Thursday, June 14, 2012

Summer Time...

Ahhhh, the joys of getting enough sleep. That's basically in the top 5 treats of summer vacation. That and the feeling that I have PLENTY of time to organize how I want to teach my 2 new preps next year. Hah! Knowing me, I'll put it off until the last minute and then scramble around wondering what happened to my carefree days.

I did pull out my old calculus bins, and I actually organized them chronologically. I recycled TONS of dated things from them. Now I'm pushing that topic to the back of my mind to gnaw on at odd moments. I'm still thinking of flipping that class daily, and am tossing around ideas to make it doable in the time frame I'll have. It makes me giddy to think I can actually assign problems for class practice (formerly known as homework) that involve "a" and "b" instead of actual numbers. You know, there's a piecewise function with, say, 3 pieces and instead of "3x + 7", one part has "3x + a", and the question is of the sort: find "a" so that the function is continuous. In the past, it's assigned, kids struggle, they come to class, then I walk through how to do it. Besides not being the best way for them, it also ate up class time. NOW I envision myself skipping through class with a goofy grin on my face and just feeding them little hints. POOF! More time in class and more challenging problems. We'll see what the reality really is like, but I'm willing to try it for one year.

This calculus class is also the class that will be through the ropes with me as a teacher for the 3rd time (geometry, precal, calc). To say we're like a dysfunctional family at this point basically sums it up.

My current project is the AP Computer Science class. I have 13 students that have signed up, and they have basically never programmed before. I've heard various theories about how I should use Alice or Scratch or something drag and droppy. I may be naive, and that will certainly come out as the school year happens, but I think that at the end of the day, the students still have to be able to write code and be careful with syntax and find their bugs and such. I think they're up to it. I'm forging ahead and introducing Java immediately. I feel that if I start with another type package then somewhere deep down I'm saying to the students: you can't handle Java. Here's a warm fuzzy puppy that bounces around the screen. Weeeeeee.

Saying that, I think I want to start immediately with the first class. In some form, I want them to write code that day (heavily scaffolded), possibly doing graphics. I have a long term first project in mind, but I have to work out the bugs.

Okay, that's me setting it down in stone. Let's see what happens as the year progresses.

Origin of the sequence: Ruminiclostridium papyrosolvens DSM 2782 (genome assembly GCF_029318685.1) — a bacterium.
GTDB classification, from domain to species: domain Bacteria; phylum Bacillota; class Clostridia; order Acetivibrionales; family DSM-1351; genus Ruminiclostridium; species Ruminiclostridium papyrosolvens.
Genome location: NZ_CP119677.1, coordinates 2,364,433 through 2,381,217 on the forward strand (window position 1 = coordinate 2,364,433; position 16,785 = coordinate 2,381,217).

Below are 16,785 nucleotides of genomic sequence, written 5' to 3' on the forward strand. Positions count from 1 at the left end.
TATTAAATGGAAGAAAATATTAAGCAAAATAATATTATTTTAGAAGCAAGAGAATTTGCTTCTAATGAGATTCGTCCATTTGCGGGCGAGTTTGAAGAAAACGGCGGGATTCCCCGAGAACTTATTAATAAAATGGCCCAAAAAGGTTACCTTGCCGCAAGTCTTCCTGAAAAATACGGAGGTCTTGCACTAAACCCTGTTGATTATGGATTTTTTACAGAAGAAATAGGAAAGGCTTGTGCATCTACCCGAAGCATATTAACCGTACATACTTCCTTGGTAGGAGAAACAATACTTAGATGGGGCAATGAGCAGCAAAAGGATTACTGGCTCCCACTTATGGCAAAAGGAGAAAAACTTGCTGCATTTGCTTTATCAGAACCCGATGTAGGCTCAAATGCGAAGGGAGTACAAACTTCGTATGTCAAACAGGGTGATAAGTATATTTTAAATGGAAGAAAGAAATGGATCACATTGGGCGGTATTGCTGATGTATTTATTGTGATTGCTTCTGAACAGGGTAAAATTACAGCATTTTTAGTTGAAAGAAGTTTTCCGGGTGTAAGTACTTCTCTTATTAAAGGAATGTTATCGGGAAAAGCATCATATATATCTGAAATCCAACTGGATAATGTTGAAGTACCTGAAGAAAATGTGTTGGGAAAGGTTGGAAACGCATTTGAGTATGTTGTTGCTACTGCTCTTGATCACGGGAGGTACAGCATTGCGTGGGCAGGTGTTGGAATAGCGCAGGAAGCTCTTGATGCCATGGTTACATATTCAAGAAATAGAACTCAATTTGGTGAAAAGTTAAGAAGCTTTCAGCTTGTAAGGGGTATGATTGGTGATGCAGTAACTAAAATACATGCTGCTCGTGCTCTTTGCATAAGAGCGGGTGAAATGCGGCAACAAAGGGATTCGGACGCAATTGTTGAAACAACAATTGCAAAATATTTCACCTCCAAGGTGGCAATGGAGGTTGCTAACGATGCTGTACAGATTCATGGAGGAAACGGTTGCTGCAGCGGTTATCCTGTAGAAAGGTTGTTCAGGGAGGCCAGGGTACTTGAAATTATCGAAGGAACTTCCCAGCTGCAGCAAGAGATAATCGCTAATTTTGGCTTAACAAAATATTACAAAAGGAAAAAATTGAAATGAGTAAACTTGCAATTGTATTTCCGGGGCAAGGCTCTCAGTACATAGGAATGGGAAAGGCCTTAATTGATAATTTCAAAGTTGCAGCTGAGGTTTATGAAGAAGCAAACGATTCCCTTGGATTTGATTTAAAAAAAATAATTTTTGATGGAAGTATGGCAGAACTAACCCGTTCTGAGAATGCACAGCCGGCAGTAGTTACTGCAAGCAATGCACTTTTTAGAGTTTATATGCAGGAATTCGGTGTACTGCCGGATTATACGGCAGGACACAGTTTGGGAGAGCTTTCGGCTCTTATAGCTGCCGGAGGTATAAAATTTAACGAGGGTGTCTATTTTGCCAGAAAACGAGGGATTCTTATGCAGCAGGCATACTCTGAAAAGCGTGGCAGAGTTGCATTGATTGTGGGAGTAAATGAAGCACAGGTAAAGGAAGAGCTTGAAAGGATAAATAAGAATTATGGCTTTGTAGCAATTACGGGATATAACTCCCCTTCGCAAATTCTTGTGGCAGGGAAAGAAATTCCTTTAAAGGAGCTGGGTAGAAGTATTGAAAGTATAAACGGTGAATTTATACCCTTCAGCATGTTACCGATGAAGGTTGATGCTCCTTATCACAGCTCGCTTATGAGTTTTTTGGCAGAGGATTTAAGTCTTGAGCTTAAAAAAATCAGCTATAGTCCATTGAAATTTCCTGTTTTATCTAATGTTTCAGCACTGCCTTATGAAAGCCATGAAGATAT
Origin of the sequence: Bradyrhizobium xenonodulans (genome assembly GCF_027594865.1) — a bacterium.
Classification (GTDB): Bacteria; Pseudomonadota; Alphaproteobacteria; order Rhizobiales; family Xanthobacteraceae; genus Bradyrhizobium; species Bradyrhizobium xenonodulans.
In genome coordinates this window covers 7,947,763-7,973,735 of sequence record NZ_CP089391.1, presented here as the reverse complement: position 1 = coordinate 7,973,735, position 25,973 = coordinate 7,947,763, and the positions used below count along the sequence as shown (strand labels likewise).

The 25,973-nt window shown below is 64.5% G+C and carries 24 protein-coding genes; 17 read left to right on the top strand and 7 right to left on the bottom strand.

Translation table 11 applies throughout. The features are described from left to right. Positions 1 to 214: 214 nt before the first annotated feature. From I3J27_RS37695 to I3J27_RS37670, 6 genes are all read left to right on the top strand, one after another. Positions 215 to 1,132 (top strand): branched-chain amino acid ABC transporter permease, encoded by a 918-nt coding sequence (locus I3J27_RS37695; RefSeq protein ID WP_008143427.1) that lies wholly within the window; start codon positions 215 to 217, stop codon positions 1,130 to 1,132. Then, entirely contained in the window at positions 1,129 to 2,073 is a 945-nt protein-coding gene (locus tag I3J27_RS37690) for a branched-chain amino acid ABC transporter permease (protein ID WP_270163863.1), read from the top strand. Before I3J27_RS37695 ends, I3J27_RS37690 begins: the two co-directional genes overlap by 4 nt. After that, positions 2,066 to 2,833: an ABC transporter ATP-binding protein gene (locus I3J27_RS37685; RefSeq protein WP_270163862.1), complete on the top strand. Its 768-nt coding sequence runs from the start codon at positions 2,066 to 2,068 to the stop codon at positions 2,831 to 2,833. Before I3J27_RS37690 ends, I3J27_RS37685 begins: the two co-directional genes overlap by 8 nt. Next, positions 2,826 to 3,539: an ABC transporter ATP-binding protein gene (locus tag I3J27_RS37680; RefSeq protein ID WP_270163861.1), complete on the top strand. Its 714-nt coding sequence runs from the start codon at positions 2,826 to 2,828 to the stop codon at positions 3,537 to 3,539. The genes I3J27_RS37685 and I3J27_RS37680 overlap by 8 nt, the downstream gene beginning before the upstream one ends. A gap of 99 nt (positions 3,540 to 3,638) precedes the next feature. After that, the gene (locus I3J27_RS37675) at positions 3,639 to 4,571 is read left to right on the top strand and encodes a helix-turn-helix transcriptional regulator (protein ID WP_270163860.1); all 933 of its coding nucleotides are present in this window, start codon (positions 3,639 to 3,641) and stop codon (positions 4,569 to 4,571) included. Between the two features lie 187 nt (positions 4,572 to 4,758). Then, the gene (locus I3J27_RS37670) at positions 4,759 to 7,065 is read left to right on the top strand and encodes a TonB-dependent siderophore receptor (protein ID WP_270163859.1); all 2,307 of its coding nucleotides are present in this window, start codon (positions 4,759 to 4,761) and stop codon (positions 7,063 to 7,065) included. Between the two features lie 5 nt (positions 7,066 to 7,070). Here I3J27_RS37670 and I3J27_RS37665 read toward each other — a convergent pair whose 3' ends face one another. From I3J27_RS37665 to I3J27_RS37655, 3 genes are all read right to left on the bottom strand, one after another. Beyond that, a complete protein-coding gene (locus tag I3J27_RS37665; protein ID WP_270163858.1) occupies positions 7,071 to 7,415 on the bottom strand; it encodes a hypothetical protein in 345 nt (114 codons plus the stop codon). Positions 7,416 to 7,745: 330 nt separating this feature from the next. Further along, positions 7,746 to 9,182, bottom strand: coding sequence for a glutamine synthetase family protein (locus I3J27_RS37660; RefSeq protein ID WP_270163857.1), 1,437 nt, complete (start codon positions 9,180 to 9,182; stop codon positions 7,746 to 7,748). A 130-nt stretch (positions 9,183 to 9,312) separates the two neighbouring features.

3 comments:

  1. I disagree with your comment "My current project is the AP Computer Science class. I have 13 students that have signed up, and they have basically never programmed before. I've heard various theories about how I should use Alice or Scratch or something drag and droppy. I may be naive, and that will certainly come out as the school year happens, but I think that at the end of the day, the students still have to be able to write code and be careful with syntax and find their bugs and such. I think they're up to it. I'm forging ahead and introducing Java immediately. I feel that if I start with another type package then somewhere deep down I'm saying to the students: you can't handle Java. Here's a warm fuzzy puppy that bounces around the screen. Weeeeeee."

    Certainly by the end of April students will need to be very comfortable with Java syntax, but that doesn't mean that Java syntax should be the first thing you teach them. The reason that Scratch and Alic work so well is that they allow teaching the important concepts without bogging down in chasing semicolons and other trivial details. The idea is to reduce the cognitive load on the students, so that they can learn more by not overloading their working memory with trivia.

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  2. Thanks for your comment. There are certainly a ton of people that agree with you. I just keep thinking back to when I learned programming, and I had to immediately deal with "all the details". It worked fine, and I'm hoping that in this day and age it still does. I still hold with my opinion that we are doing a disservice to students by thinking that they are not up to the challenge.

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  3. Please continue to post/share ideas about AP Computer Science. This August will be my first year teaching and I've been assigned a programming class that has 1st year C++, 2nd year AP Java, and 3rd year mobile device programming all in the same hour. I'm looking at 19 first year, 6 second year, and 4 third year students and definitely need some serious prep time to get ready.

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